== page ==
- More solar thermal R&D, and
- Positive examples and demo projects especially in the public sector.
Other incentives include:
- the revenue stream from carbon offsets,
- Renewable Obligation certificates, and
- Energy efficiency commitments.
In the UK, training programmes for installers have been created through government interventions on specific programmes such as ‘Clear Skies’. From 1 April 2006 a new programme (duration 3 years), the Low Carbon Buildings Programme , has taken an integrated approach combining energy efficiency measures at the domestic, business and public sector levels with small-scale renewable energy or low-carbon energy supply devices. Lists of installers and suppliers are provided and grants are available to encourage uptake of the technologies including SWH.
Although in Europe government subsidies are common, as for example in the UK, other studies have shown that stimulating the technology in collaboration with Energy Service Companies (ESCOs ) is feasible and commercially viable (Guiney et al, 2006; Rodrigues et al, 2006).
For developing countries, the SWH technology has great potential to limiting the import of fossil fuels and would lead to economic growth and jobs through adoption of the technology at a local level. It is not very complex and local supply chains could be set up. It would still need some form of incentive for adoption but there are models to make the technology economically viable as shown in the recent REEEP funded studies in Brazil and the Caribbean. Regulations such as that in Barcelona and Israel requiring the technology would make its adoption easier. China has great experience with solare thermal and is one of the largest players in the use of the technology and the potential penetration of the SWH is very high.
In terms of economic and social benefits, the technology can contribute to sustainability especially as it is relatively simple and could be delivered by locally trained installers with local supply chains in the main. This would lead to jobs and to a better quality of life, as well as minimise energy bills and dependency on fossil fuel imports with their corresponding vulnerability to price fluctuations. It is a safe technology avoiding fire and other health risks. It is particularly applicable to developing countries for space cooling and hot water.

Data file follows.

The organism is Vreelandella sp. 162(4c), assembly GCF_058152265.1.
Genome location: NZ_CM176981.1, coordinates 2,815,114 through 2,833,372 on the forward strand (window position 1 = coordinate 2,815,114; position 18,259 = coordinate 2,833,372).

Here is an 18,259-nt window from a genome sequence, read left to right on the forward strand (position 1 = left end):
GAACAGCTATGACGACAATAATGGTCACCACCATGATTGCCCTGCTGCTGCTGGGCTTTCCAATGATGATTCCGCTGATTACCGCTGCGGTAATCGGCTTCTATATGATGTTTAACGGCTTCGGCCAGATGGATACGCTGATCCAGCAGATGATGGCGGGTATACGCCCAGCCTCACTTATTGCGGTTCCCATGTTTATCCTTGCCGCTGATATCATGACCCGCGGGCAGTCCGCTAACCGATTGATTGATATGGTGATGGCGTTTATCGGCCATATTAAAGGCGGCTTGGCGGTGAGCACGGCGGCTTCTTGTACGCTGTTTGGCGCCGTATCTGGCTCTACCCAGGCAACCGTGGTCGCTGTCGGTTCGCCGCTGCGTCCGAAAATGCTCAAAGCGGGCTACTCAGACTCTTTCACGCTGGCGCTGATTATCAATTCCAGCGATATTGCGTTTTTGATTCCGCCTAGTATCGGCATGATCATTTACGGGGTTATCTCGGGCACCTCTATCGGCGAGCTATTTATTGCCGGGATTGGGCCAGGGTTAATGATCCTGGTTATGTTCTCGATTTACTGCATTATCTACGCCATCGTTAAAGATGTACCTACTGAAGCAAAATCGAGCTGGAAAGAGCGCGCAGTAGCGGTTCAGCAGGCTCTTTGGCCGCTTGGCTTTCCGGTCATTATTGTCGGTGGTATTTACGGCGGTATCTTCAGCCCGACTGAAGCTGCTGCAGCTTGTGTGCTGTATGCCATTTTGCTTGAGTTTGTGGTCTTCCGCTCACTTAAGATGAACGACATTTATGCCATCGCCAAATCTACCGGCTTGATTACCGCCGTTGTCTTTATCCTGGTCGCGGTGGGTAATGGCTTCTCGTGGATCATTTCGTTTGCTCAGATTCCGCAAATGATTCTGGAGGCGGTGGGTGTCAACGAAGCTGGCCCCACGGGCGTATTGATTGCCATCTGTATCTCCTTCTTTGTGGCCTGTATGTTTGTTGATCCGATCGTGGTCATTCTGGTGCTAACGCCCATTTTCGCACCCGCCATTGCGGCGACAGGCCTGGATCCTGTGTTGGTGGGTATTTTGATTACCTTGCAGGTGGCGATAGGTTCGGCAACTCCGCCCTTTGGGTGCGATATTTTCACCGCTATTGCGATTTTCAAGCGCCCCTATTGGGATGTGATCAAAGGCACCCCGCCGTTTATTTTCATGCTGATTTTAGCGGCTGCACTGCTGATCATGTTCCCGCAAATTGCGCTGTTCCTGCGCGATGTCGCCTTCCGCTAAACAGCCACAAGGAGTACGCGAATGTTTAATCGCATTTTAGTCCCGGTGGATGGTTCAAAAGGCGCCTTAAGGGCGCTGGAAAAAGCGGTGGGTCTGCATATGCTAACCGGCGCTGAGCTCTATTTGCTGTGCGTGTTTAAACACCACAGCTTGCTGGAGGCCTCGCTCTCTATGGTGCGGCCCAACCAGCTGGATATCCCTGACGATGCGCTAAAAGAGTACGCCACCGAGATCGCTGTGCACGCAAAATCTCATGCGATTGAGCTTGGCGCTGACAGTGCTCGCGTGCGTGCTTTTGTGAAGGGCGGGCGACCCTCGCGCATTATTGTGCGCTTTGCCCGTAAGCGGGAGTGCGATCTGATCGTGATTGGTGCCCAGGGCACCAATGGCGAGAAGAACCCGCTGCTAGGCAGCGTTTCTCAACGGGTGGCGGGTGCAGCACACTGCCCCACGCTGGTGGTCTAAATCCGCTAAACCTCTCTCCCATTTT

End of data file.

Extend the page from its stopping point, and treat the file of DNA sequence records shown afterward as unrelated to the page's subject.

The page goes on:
In central and northern Europe, depending on the configuration and building characteristics, 10-60% of the combined water and space heating requirements can be met by solar thermal technology (Philibert, 2005). The annual solar thermal production depends on the solar radiation available, the outside temperature and the technology used and can range from 1000 kWth/m2 in Israel to 350 kWth/m2 in Germany. Currently, solar thermal already provides more than 40,000 full-time jobs in Europe (approximately 1 full-time job per 80 kWth of newly installed capacity). European manufacturers have a clear technological lead when it comes to solar thermal (ESTIF 2009).
China is the major developing country using solar thermal, as discussed above, and represents one-third of the installed capacity worldwide. Brazil is next with 1.59 GWth capacity. Other countries, such as Barbados, Mexico and South Africa have much lower capacities installed. Although the potential for use of the technology in developing countries is very high, only few countries have any existing installed capacity. This is an obvious area for expansion for use to supply needs and minimise import of fuels.
Low-temperature water heating is an important contributor to lowering energy demand for heat in the residential, public and industrial sectors. 41 countries currently use solar thermal technology with an estimated installed capacity in 2005 of 115 GWth and an annual collector yield of 58,117GWh (209,220 TJ) (Weiss et al, 2006). In the USA and Canada the technology is mainly used for swimming pool heating using unglazed plastic collectors (in the USA the solar heating capacity for this service amounts to 18.4 GWth) while the other countries use flat plate and evacuated tube collectors for hot water and space heating. The leading countries for solar-based water and space heating are China (43.4 GWth), Japan (5.4 GWth), Turkey (5.1 GWth), Germany (4.53 GWth) and Greece (2.1 GWth) in terms of capacity. Also in other countries it is considered a major end use for energy, e.g., in Brazil the residential sector alone accounts for 24TWh/y installed capacity.